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HONG KONG, May 14 (Reuters) - Chinese stocks were weaker on Tuesday as the tariff war between Washington and Beijing escalated though losses were contained after conciliatory comments from U.S. President Donald Trump and amid suspected state-backed buying of equities.
Both the Shanghai Composite and the blue-chip CSI300 opened down 1 percent, but recovered some of these losses, aided, according to some analysts, by "national team" purchases.
Zhang Qi, analyst at Haitong Securities said there was "buying of key stocks" by state-backed players, noting that "volume in morning trade is close to half of yesterday's full session."
Earlier, Trump said he is holding fire on taxing the remaining $325 billion of Chinese goods, and announced that he will meet with Chinese President Xi Jinping in June, reigniting hopes for an agreement to end the tariff tussle.
His comments came after China announced on Monday higher tariffs on $60 billion of U.S. goods, in retaliation of Washington's decision last week to hike its own levies on $200 billion in Chinese imports.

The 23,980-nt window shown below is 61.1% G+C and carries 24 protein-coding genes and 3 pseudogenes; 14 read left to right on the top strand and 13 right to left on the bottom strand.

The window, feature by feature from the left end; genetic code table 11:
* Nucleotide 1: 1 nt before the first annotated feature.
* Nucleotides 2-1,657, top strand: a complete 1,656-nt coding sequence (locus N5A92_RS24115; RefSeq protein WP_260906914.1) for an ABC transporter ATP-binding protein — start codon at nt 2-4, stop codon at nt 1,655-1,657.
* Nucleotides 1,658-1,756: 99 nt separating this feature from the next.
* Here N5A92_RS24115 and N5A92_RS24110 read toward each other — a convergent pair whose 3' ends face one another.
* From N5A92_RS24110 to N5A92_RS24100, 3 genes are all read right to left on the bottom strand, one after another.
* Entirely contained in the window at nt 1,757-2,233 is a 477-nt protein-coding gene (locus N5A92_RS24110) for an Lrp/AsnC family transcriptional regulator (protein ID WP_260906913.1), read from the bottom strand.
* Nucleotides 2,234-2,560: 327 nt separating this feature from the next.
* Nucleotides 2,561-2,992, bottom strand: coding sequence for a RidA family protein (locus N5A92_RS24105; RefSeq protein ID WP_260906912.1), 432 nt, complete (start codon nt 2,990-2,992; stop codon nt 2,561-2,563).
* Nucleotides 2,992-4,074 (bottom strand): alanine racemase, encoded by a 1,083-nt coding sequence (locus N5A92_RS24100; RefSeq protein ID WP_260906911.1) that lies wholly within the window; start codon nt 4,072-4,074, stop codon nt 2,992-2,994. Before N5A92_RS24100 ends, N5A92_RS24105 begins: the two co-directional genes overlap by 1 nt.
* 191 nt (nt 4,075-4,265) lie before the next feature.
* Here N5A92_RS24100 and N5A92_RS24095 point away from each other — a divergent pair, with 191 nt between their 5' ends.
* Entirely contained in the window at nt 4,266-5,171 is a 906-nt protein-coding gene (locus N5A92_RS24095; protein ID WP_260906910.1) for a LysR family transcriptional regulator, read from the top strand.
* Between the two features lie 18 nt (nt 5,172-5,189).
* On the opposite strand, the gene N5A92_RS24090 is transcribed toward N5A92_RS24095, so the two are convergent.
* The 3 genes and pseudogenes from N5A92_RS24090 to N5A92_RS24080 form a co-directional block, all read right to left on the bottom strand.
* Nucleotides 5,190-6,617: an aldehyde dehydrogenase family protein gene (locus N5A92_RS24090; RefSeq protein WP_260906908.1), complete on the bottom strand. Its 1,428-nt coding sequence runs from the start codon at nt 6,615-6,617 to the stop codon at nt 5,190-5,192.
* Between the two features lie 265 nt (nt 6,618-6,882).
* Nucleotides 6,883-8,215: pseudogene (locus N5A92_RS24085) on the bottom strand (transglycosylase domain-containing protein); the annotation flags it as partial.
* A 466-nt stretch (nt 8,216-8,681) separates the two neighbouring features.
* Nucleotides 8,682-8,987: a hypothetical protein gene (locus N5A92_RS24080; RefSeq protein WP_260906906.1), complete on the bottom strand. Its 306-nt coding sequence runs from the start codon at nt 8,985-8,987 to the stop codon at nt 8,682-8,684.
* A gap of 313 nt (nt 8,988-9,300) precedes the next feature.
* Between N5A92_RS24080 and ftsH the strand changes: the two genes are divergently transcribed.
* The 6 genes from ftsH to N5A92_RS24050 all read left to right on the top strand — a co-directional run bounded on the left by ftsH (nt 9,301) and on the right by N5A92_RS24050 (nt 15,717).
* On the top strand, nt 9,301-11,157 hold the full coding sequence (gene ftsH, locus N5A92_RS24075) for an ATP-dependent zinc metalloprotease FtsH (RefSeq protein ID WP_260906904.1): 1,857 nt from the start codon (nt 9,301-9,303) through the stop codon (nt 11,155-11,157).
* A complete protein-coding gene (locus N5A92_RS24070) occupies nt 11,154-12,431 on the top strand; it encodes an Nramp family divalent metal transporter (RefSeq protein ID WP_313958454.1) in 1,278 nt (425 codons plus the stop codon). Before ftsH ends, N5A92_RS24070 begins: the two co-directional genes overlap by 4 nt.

In late morning trade, the Shanghai benchmark was down 0.4%, while the blue-chip CSI 300 index was down 0.2%. The smaller Shenzhen market was down 0.5%.
CSI300's sub-indexes for the financial sector and the consumer staples sector were both flat, while healthcare shares slid 0.5%.
The start-up Chinext board fell 0.4% despite MSCI confirming it will include part of the board in its benchmark emerging market index.
Sticking points in Sino-U.S. negotiations remain, with White House Economic Adviser arguing for "very strong" enforcement provisions in an eventual deal, and Beijing insisting that it would not swallow any "bitter fruit" that harmed its interests.
The Hong Kong stock market , returning from a holiday, fell over 1.5% in its first reaction to the tariff retaliation.
The offshore yuan climbed on Trump's comments, rebounding from a four-month low in early trade to 6.8943, up 0.26% on the day, while the onshore yuan firmed 0.1% against the greenback to 6.8737.
Prior to the onshore open, the People's Bank of China put it midpoint at its weakest in four months, after the currency wiped out its year-to-date gains on Monday. But traders said the fix was still higher than market expectations. (Additional reporting by Luoyan Liu in Shanghai; Editing by Sam Holmes)